Loyal reader STEPHEN in AUSTIN writes:
“Mike – I am so thankful for all the info you and your company have provided over the years. Your experience and knowledge have helped so many. I especially love your promotion of bookshelf girts. Every time I see a building framed within a building, I ask why? Bookshelf girts make so much sense. In my research, I also came across Worldwide Buildings, a competitor of yours. They have a similar system: https://youtu.be/yilRYwxukRQ
What would you see as some of the cons to their setup? I am assuming cost is probably the biggest drawback. Anything else? I would plan on foam board (Possibly as a WRB as well that is taped) for any structure for a thermal break, whether it is steel or wood. Any input you could give would be appreciated.”
Mike the Pole Barn Guru comments:
Thank you very much for your kind words. My goal is to see to it people avoid making crucial mistakes so they end up with buildings best meeting their wants and needs, and be as ideal as possible – even if they are not Hansen Pole Buildings.
Until recently my son Adam, his wife and our grandson lived in Austin, TX we are in a small world!
Bookshelf wall girts solve so many potential challenges and seem like a fairly obvious design solution to me. I also scratch my head when I see people framing up a house inside of a PEMB (pre-engineered metal building.).
I do know some of Worldwide’s staff, have met them in person, and they certainly seem like good people. I have no idea what sort of an investment comparison there is. Our buildings do come complete with engineer sealed drawings and sealed verifying calculations including a foundation plan, where these would be extras elsewhere. It does appear you would need some degree of precision in placing steel frame bolts. They also may have some additional expense involved with their slabs (usually PEMB slabs require a significant amount of rebar).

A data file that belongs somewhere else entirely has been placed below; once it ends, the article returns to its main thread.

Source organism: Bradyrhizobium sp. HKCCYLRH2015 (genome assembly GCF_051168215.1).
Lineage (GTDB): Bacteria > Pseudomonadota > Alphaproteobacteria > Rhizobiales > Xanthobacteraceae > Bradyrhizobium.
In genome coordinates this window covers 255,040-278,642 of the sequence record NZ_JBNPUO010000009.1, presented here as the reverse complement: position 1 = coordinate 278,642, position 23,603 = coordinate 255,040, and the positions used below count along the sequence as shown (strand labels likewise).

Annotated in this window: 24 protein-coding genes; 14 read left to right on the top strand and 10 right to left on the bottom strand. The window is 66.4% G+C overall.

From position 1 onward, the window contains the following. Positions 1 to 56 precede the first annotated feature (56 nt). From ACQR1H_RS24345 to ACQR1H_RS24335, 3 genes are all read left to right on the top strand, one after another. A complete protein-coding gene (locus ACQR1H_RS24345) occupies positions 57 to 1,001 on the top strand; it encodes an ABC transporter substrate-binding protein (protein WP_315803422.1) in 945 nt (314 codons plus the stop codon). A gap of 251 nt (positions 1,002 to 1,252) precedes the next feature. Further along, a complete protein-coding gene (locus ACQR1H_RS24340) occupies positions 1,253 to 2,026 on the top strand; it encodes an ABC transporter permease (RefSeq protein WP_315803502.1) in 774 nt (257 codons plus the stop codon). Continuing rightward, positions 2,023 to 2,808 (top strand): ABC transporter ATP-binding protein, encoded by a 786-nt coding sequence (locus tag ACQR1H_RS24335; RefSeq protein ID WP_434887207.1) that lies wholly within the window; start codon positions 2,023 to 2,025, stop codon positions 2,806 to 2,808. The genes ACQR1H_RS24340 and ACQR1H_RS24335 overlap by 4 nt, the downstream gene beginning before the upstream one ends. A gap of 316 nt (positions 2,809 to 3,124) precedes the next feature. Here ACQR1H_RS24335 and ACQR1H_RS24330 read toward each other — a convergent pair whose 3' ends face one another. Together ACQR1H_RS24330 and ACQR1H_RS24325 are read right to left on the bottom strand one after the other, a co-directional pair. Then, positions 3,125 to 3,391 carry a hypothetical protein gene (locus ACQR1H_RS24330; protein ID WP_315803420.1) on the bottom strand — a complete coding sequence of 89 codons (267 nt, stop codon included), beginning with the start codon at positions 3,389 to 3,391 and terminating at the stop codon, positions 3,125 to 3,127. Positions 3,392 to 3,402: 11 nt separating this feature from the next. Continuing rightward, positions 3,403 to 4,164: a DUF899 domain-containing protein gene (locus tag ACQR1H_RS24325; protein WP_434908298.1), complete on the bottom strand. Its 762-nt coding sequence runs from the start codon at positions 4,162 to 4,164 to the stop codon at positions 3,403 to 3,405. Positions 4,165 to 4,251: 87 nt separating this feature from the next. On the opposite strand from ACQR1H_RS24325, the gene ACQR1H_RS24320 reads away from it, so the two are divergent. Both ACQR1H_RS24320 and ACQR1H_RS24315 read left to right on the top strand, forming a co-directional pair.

Steel frameworks are great transfers of thermal energy – you would want to significantly isolate them with insulation having as great an R value as you would be using in your roof and walls. I see a lot of vinyl backed fiberglass insulation being applied on their website. This is not a very effective insulator as it gets crushed down to nothing at any purlin. For walls, you want a WRB (Weather Resistant Barrier) allowing any moisture inside walls to escape outward, so this vinyl backing would not be ideal.
Foam board insulation should not be placed between framing and siding as it will allow your building’s siding to shift with wind and over time will cause deformation of screw shanks and/or elongate screw holes and eventually cause leaks. Ideally you would glue any foam insulation boards on the interior side of framing (to prevent thermal transfer from screws), taping all joints and sealing to concrete slab.
On their website they show girt clips on their frames for supporting 2×4 bookshelf wall girts – making for a fairly shallow insulation cavity. As near as I can tell, their packages do not include any lumber for girts, purlins, etc., merely steel frames, roofing and siding.
Thank you again for being an avid reader, please continue asking any questions.